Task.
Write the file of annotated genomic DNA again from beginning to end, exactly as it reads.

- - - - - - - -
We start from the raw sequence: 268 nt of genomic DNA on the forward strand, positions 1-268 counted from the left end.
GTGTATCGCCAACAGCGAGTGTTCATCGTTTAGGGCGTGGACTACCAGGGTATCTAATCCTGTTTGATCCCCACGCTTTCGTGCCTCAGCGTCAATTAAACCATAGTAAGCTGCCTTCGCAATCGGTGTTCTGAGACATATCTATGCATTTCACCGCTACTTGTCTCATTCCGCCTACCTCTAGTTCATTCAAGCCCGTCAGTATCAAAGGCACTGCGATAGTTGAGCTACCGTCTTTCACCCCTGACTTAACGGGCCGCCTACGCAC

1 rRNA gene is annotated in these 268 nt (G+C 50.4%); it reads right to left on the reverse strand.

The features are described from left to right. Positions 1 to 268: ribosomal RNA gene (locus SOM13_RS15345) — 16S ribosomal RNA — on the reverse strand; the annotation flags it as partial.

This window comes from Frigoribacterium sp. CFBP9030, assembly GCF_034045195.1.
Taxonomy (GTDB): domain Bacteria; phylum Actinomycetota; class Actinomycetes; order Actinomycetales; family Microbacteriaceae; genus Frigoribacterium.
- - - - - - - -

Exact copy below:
We start from the raw sequence: 268 nt of genomic DNA on the forward strand, positions 1-268 counted from the left end.
GTGTATCGCCAACAGCGAGTGTTCATCGTTTAGGGCGTGGACTACCAGGGTATCTAATCCTGTTTGATCCCCACGCTTTCGTGCCTCAGCGTCAATTAAACCATAGTAAGCTGCCTTCGCAATCGGTGTTCTGAGACATATCTATGCATTTCACCGCTACTTGTCTCATTCCGCCTACCTCTAGTTCATTCAAGCCCGTCAGTATCAAAGGCACTGCGATAGTTGAGCTACCGTCTTTCACCCCTGACTTAACGGGCCGCCTACGCAC

1 rRNA gene is annotated in these 268 nt (G+C 50.4%); it reads right to left on the reverse strand.

The features are described from left to right. Positions 1 to 268: ribosomal RNA gene (locus SOM13_RS15345) — 16S ribosomal RNA — on the reverse strand; the annotation flags it as partial.

This window comes from Frigoribacterium sp. CFBP9030, assembly GCF_034045195.1.
Taxonomy (GTDB): domain Bacteria; phylum Actinomycetota; class Actinomycetes; order Actinomycetales; family Microbacteriaceae; genus Frigoribacterium.